Casem AbuLughod played various characters in Children’s Theater of Madison’s 2018 production of “Charlotte’s Web.”
Casem AbuLughod, 38, an actor in Madison’s theater scene for more than a decade, is in mid-run of Forward Theater Company’s production of Russian Troll Farm: A Workplace Comedy, a play about a group of Russian employees tasked with spreading misinformation online. Madison Magazine’s latest issue features an interview with AbuLughod as he embarks on his first major role with Madison’s Forward Theater Company.
Although he’s admittedly thrilled to do a full show with Forward, a company he has long admired, his biggest performance is on the home stage as “Abu Mack,” Arabic for “Mack’s dad.” AbuLughod is stepping down from his full time gig as an IT senior account support specialist to become a stay-at-home parent to his 5-month-old son Mack Munir AbuLughod in what he calls “the most important role of his life.”
In an interview this week with Wisconsin Muslim Journal, AbuLughod talked about being cast in Forward Theater Company’s new show, his experiences in theater and the transition from IT professional to full-time dad. Below are paraphrased highlights of Wednesday’s interview.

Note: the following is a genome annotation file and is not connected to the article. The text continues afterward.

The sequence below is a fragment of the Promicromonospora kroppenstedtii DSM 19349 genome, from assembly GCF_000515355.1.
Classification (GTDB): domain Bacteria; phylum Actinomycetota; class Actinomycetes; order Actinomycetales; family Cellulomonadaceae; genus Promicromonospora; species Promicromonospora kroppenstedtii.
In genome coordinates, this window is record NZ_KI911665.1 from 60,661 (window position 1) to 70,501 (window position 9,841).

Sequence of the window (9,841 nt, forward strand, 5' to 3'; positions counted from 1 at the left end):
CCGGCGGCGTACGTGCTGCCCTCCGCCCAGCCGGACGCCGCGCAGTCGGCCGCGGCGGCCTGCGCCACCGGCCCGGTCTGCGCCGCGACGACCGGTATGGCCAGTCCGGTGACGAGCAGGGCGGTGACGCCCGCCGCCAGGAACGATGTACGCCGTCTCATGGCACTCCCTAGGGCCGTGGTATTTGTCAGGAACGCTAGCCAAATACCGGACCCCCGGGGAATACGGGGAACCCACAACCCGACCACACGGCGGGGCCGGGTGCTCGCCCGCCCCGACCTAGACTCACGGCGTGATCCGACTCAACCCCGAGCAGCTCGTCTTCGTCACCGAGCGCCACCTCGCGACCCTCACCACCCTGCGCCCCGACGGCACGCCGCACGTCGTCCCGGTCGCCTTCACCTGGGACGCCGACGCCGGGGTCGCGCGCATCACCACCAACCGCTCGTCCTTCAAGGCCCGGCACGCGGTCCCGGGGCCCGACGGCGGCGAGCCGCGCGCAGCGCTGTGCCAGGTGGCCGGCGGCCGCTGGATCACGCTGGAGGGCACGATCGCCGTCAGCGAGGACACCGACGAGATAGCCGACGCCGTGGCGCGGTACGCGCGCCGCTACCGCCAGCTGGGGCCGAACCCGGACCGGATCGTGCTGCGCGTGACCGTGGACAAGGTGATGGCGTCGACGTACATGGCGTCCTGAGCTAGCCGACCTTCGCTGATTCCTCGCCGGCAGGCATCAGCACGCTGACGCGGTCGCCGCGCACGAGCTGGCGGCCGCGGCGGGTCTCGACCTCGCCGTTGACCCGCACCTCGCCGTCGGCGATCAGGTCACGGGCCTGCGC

On staring in Russian Troll Farm: A Workplace Comedy
Photos by Ross Zenter
Russian Troll Farm is now playing at Forward Theater Company in Madison
Left: Sarah Day and Casem AbuLughod. Right: Andrew Rathgeber and Casem AbuLughod
What made you decide to audition for Russian Troll Farm?
There are several answers to that question. It’s a chance to do live theater again after a long hiatus. It’s an opportunity to do a full show with Forward, a company I’ve long admired. I’d previously only performed in its biennial Monologue Festival.
The script intrigued me. It is a dark comedy, which takes skill to pull off well and is a fun challenge as a performer.
It also has a stellar cast and crew. I am honored to be working with a talented group of people who are bringing to life these trolls and the world they inhabit.